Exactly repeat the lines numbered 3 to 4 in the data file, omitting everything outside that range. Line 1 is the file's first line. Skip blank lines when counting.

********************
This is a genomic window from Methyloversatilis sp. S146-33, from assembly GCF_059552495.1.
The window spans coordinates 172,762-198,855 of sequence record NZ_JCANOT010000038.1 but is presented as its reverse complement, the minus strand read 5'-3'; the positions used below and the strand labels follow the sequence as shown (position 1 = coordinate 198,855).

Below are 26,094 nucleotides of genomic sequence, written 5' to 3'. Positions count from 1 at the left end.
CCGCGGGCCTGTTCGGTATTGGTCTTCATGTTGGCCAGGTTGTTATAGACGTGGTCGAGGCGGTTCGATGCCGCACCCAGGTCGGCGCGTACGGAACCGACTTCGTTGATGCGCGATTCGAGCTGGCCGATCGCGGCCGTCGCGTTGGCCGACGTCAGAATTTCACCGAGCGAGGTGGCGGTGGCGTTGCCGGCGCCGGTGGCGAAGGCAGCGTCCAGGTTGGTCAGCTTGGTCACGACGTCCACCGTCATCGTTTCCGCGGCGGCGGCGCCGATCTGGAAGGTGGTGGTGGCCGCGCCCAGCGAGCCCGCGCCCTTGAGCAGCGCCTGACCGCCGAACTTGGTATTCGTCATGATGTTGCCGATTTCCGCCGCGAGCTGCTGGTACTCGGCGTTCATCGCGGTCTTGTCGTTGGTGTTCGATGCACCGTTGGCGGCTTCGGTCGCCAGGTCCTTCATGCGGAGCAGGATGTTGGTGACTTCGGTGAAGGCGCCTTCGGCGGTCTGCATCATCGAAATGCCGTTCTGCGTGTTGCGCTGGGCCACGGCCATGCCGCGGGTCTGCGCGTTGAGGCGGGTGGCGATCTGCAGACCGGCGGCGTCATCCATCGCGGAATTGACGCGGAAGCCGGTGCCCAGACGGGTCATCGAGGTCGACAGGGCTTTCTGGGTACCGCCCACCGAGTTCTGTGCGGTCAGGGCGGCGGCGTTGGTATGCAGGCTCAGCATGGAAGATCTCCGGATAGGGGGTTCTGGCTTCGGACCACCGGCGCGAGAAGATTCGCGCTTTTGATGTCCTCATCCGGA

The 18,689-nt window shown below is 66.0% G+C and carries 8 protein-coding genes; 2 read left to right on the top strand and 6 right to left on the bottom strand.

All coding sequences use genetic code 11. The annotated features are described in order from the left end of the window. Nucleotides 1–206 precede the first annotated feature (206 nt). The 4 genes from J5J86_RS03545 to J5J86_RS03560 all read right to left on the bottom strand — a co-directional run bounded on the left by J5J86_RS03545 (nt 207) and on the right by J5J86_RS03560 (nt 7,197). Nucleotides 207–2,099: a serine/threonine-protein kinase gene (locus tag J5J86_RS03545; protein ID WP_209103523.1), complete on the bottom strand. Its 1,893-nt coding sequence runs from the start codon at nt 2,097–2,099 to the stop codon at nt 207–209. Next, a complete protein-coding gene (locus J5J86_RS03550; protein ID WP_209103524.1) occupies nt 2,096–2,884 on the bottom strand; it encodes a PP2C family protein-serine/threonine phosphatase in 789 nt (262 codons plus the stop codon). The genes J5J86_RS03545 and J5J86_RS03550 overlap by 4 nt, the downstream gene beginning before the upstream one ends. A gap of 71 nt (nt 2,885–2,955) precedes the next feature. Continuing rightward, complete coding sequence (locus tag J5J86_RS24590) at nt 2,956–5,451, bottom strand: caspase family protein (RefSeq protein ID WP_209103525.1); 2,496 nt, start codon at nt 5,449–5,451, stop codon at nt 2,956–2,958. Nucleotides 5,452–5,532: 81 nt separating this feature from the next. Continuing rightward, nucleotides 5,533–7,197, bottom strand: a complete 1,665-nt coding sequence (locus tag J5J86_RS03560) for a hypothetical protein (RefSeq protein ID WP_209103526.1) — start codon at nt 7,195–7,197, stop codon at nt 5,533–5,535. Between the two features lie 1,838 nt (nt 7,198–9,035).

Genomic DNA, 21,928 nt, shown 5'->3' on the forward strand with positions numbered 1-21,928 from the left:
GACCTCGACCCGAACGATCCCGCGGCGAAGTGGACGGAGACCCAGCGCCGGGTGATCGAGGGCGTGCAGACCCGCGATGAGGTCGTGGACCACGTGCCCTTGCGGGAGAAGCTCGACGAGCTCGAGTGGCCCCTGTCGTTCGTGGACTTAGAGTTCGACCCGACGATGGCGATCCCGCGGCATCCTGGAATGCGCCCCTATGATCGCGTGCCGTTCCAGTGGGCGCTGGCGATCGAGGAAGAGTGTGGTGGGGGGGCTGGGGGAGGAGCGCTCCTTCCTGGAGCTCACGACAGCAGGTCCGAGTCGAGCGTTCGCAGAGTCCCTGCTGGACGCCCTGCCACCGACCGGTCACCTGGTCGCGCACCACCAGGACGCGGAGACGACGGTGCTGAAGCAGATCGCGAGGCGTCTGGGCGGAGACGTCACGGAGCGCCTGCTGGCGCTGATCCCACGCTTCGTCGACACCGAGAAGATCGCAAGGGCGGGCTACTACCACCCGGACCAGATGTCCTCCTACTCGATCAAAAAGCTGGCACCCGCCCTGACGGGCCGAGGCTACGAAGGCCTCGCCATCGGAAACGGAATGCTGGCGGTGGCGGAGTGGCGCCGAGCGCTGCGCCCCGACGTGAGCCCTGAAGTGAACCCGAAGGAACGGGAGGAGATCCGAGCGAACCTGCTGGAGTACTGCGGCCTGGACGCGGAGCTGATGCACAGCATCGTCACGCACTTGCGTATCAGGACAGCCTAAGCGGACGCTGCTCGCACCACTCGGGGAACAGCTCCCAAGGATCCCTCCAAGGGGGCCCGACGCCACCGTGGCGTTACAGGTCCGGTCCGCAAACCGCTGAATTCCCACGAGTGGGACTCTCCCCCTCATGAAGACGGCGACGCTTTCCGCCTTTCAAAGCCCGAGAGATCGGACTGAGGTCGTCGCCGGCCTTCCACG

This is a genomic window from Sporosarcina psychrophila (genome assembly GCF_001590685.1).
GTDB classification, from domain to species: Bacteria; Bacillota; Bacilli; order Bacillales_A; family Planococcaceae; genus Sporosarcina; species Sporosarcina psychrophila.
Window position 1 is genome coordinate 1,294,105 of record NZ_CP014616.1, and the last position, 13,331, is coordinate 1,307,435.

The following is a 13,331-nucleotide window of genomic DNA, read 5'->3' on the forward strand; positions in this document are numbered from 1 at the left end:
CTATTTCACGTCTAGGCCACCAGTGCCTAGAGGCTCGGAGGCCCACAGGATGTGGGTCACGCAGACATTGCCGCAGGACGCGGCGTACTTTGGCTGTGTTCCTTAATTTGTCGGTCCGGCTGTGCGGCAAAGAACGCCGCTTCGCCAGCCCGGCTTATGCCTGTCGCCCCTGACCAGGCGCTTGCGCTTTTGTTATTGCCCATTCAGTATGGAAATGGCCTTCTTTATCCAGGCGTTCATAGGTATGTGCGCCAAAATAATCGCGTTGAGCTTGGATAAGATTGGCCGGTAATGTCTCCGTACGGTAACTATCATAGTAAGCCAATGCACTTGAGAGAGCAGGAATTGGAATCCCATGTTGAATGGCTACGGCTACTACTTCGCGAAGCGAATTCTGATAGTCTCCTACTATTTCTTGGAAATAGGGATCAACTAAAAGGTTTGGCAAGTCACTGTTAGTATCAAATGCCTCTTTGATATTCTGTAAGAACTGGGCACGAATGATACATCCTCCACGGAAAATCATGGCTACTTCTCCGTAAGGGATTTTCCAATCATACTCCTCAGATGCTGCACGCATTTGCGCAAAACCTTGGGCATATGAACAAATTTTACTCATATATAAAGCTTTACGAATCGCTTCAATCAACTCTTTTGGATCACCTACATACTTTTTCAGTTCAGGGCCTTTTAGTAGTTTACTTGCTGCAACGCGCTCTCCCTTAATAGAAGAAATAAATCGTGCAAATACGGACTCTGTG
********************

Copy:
Below are 26,094 nucleotides of genomic sequence, written 5' to 3'. Positions count from 1 at the left end.
CCGCGGGCCTGTTCGGTATTGGTCTTCATGTTGGCCAGGTTGTTATAGACGTGGTCGAGGCGGTTCGATGCCGCACCCAGGTCGGCGCGTACGGAACCGACTTCGTTGATGCGCGATTCGAGCTGGCCGATCGCGGCCGTCGCGTTGGCCGACGTCAGAATTTCACCGAGCGAGGTGGCGGTGGCGTTGCCGGCGCCGGTGGCGAAGGCAGCGTCCAGGTTGGTCAGCTTGGTCACGACGTCCACCGTCATCGTTTCCGCGGCGGCGGCGCCGATCTGGAAGGTGGTGGTGGCCGCGCCCAGCGAGCCCGCGCCCTTGAGCAGCGCCTGACCGCCGAACTTGGTATTCGTCATGATGTTGCCGATTTCCGCCGCGAGCTGCTGGTACTCGGCGTTCATCGCGGTCTTGTCGTTGGTGTTCGATGCACCGTTGGCGGCTTCGGTCGCCAGGTCCTTCATGCGGAGCAGGATGTTGGTGACTTCGGTGAAGGCGCCTTCGGCGGTCTGCATCATCGAAATGCCGTTCTGCGTGTTGCGCTGGGCCACGGCCATGCCGCGGGTCTGCGCGTTGAGGCGGGTGGCGATCTGCAGACCGGCGGCGTCATCCATCGCGGAATTGACGCGGAAGCCGGTGCCCAGACGGGTCATCGAGGTCGACAGGGCTTTCTGGGTACCGCCCACCGAGTTCTGTGCGGTCAGGGCGGCGGCGTTGGTATGCAGGCTCAGCATGGAAGATCTCCGGATAGGGGGTTCTGGCTTCGGACCACCGGCGCGAGAAGATTCGCGCTTTTGATGTCCTCATCCGGA